Let’s say you’re throwing a party for your recent job-promotion. You invite all your friends and colleagues.
But before they show up, many other guys, total strangers to you, come, get into the party uninvited, have all the food and drinks, hit the dance floor and now when your invited guests arrive, you’ve no place to accommodate and no food/beverages to provide them.
Bizarre, right? That’s what happens when your organization’s IT infrastructure faces a DDoS(Distributed Denial-of-Service) attack. Still don’t get it?
Let’s make it easier for you. Time for a love story.
Say Romeo wishes to talk to Juliett. He sends her a text message. Juliett gets this message, blushes, and replies-“I got your message, Romeo, let’s talk”. Romeo gets this message, everything is so cherry. Romeo and Juliett now carry on a romantic chat. Life is good.
But Juliett is a popular girl in town. Some jealous, heartbroken and mischievous fellas distribute her number to everyone and now Juliett is getting a truckload of messages.
They fill-up all her phone memory and she is not able to get Romeo’s messages.
Now, Romeo, the person who actually wants to talk to her is aggravated and he concludes that cell phone towers are conspiring against their love. Romeo is sad. Life is bad.
And now time for you to connect the dots and draw the analogies. In computing, a DDoS attack is an attempt to make a machine or network resource unavailable to its intended users by saturating the target machine with heavy external communication requests, so that it cannot respond to legitimate traffic or responds so slowly as to be rendered essentially unavailable.
For instance, if Bank X’s website suffers from a DDoS attack, then it becomes inaccessible to Bank X’s customer, which in turn will cause inconvenience to him as he’ll not be able to use online payment or other service options, thereby also hurting the bank’s reputation and causing short term financial losses.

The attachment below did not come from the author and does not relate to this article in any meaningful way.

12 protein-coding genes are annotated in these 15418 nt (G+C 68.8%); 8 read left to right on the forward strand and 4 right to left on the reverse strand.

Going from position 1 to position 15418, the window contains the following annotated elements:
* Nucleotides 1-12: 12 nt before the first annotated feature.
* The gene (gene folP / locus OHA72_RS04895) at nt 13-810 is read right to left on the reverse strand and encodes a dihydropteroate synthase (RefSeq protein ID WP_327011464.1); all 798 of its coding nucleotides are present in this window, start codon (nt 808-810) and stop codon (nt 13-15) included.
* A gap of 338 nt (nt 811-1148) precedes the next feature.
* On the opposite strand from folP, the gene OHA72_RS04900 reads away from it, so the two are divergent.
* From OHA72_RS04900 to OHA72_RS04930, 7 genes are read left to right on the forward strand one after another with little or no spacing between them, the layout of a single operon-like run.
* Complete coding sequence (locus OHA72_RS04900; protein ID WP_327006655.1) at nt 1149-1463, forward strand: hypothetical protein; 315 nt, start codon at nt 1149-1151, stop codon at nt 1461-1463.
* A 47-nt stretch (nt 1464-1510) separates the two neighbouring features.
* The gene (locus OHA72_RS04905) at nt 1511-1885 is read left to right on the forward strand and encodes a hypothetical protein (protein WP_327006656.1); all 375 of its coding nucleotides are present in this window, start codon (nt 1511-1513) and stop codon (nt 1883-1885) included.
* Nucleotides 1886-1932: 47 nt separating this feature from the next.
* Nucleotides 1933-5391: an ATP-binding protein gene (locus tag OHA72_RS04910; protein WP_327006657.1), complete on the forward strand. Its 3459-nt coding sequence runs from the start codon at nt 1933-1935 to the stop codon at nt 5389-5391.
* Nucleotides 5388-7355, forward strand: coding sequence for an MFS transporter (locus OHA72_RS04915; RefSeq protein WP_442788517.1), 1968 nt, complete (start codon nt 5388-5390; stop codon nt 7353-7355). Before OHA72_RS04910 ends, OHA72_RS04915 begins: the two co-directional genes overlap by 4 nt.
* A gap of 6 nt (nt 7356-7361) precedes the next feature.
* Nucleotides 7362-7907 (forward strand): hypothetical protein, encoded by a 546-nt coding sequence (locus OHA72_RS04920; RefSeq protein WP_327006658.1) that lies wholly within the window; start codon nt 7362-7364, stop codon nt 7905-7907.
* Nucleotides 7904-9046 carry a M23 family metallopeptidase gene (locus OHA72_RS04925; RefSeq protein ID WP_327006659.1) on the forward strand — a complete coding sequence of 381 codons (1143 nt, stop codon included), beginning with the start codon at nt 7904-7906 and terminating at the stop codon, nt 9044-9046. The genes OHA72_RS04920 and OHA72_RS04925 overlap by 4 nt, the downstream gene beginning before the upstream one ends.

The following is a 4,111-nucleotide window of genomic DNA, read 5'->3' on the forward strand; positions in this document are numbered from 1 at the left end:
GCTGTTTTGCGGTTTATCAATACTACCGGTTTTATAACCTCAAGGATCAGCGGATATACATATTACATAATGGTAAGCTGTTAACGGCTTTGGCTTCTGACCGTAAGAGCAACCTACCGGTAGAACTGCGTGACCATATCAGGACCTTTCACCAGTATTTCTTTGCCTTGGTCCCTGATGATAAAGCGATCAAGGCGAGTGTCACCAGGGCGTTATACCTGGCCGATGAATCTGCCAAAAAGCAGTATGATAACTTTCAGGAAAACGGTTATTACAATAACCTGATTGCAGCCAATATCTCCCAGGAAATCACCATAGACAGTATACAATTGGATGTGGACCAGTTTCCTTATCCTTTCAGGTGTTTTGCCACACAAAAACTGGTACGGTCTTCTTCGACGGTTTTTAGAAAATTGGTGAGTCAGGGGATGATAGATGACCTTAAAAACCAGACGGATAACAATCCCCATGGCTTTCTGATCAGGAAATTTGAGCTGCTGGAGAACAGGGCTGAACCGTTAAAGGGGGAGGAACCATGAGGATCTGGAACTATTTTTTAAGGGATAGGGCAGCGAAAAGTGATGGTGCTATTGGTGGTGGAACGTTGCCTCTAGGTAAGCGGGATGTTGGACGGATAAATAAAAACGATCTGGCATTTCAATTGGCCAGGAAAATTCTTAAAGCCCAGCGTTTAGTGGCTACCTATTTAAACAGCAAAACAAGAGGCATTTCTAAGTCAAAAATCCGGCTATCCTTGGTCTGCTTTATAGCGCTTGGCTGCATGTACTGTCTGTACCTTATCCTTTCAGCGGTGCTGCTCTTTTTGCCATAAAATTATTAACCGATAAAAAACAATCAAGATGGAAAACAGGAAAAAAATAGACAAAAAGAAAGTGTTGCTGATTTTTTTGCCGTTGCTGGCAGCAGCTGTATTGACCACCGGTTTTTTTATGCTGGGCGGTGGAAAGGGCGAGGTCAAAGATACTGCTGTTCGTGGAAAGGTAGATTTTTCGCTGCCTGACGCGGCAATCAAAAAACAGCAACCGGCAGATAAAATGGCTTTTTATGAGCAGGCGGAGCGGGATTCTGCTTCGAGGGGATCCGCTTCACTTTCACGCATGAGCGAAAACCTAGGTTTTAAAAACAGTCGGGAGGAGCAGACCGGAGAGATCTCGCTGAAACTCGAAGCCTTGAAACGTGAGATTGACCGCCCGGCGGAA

So if you own a professional website, this is how a DDoS attack will affect you:
Hmm. I understand the basic premise. I think I know how to deal with it.
Really? You haven’t understood anything at all. A toddler can prevent his diapers from getting spoiled better than you can prevent your website from a DDoS attack at this point.
To defend yourself from a DDoS attack,you need to understand the whole threat landscape and the number of ways in which your website/server can be targeted.
Every organization, large or small, is now a potential target:
Until recently, some level of technical skill was required to launch a DDoS attack, and attackers tended to focus on the largest and
On 6th August, 2009, Twitter was the target of denial of service attack (DDoS). On that morning for two hours nobody could access their Twitter account.
Thus they wouldn’t post any new tweets or interact with other tweeters. While such attacks are well covered by the media , what is less known is the number of attacks targeting smaller businesses for a wide range of reasons.
So if you considered your organization invulnerable and not big enough to attract DDoS, it’s time for you to rethink. most visible companies and government entities.
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But not now. A thriving underground economy brazenly advertises easy-to-use DDoS tools and“botnets for hire” that can help a teenager sitting in pajamas attack your website even before having his first sip of morning coffee.
This means anyone with a personal grudge or political grievance can easily sponsor or launch an attack.
Attacks continue to get larger and more complex: Lets deal with the ‘larger’ part first. High-bandwidth attacks—also called volumetric attacks—flood the network with illicit traffic generated by botnets.
The variety and size of volumetric threats have grown rapidly over the last few years.
The average size of DDoS attacks has increased by 27 percent in 2012 and is now consistently in excess of 1 Gbps, a level that had previously functioned as an unofficial benchmark for large attacks.
Now, the ‘complexity’ of attacks. Very recently application-layer attacks are targeting enterprises.
Rather than the usual volumetric network-layer attack which floods the network, the application-layer attack targets applications within websites, such as forms that require the site to perform requests for information.
These attacks are far more difficult to identify, because they appear to be legitimate requests. Further, these attacks consume far less bandwidth than traditional DDoS attacks that flood a network with traffic.
In the absence of such intense traffic spikes, victim organizations may not even realize they are under attack and look for more benign explanations for unresponsive websites, such as application or system issues.